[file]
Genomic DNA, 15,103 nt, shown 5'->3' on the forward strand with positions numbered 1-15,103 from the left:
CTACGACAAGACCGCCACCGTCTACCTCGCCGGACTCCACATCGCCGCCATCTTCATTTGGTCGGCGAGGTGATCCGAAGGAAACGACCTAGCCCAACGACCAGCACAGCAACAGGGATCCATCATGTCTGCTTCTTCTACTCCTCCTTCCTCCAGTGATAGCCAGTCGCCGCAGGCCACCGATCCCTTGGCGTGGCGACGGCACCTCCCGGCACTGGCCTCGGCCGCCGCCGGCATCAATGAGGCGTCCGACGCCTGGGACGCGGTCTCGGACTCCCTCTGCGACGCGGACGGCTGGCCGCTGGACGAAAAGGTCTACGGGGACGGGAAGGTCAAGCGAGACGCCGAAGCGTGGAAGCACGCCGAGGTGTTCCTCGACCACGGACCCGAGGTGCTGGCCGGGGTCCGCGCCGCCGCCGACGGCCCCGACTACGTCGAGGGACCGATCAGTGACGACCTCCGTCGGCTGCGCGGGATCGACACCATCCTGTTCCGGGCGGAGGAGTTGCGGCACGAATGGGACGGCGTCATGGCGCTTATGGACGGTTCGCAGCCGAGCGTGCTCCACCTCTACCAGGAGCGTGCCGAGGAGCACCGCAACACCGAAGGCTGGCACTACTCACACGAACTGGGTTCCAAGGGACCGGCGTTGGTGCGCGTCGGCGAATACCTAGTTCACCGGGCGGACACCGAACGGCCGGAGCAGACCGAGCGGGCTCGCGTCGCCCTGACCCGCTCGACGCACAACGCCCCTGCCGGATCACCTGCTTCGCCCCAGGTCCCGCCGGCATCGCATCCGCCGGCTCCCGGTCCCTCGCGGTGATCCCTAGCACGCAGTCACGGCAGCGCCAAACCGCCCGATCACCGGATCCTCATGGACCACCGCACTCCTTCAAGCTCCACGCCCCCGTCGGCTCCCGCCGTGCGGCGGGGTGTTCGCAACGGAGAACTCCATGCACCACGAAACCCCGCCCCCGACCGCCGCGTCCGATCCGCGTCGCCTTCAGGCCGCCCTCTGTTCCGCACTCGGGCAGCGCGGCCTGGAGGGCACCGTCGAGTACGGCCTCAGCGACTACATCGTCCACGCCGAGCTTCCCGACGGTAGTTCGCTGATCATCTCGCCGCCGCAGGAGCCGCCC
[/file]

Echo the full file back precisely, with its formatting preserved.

Genomic DNA, 15,103 nt, shown 5'->3' on the forward strand with positions numbered 1-15,103 from the left:
CTACGACAAGACCGCCACCGTCTACCTCGCCGGACTCCACATCGCCGCCATCTTCATTTGGTCGGCGAGGTGATCCGAAGGAAACGACCTAGCCCAACGACCAGCACAGCAACAGGGATCCATCATGTCTGCTTCTTCTACTCCTCCTTCCTCCAGTGATAGCCAGTCGCCGCAGGCCACCGATCCCTTGGCGTGGCGACGGCACCTCCCGGCACTGGCCTCGGCCGCCGCCGGCATCAATGAGGCGTCCGACGCCTGGGACGCGGTCTCGGACTCCCTCTGCGACGCGGACGGCTGGCCGCTGGACGAAAAGGTCTACGGGGACGGGAAGGTCAAGCGAGACGCCGAAGCGTGGAAGCACGCCGAGGTGTTCCTCGACCACGGACCCGAGGTGCTGGCCGGGGTCCGCGCCGCCGCCGACGGCCCCGACTACGTCGAGGGACCGATCAGTGACGACCTCCGTCGGCTGCGCGGGATCGACACCATCCTGTTCCGGGCGGAGGAGTTGCGGCACGAATGGGACGGCGTCATGGCGCTTATGGACGGTTCGCAGCCGAGCGTGCTCCACCTCTACCAGGAGCGTGCCGAGGAGCACCGCAACACCGAAGGCTGGCACTACTCACACGAACTGGGTTCCAAGGGACCGGCGTTGGTGCGCGTCGGCGAATACCTAGTTCACCGGGCGGACACCGAACGGCCGGAGCAGACCGAGCGGGCTCGCGTCGCCCTGACCCGCTCGACGCACAACGCCCCTGCCGGATCACCTGCTTCGCCCCAGGTCCCGCCGGCATCGCATCCGCCGGCTCCCGGTCCCTCGCGGTGATCCCTAGCACGCAGTCACGGCAGCGCCAAACCGCCCGATCACCGGATCCTCATGGACCACCGCACTCCTTCAAGCTCCACGCCCCCGTCGGCTCCCGCCGTGCGGCGGGGTGTTCGCAACGGAGAACTCCATGCACCACGAAACCCCGCCCCCGACCGCCGCGTCCGATCCGCGTCGCCTTCAGGCCGCCCTCTGTTCCGCACTCGGGCAGCGCGGCCTGGAGGGCACCGTCGAGTACGGCCTCAGCGACTACATCGTCCACGCCGAGCTTCCCGACGGTAGTTCGCTGATCATCTCGCCGCCGCAGGAGCCGCCC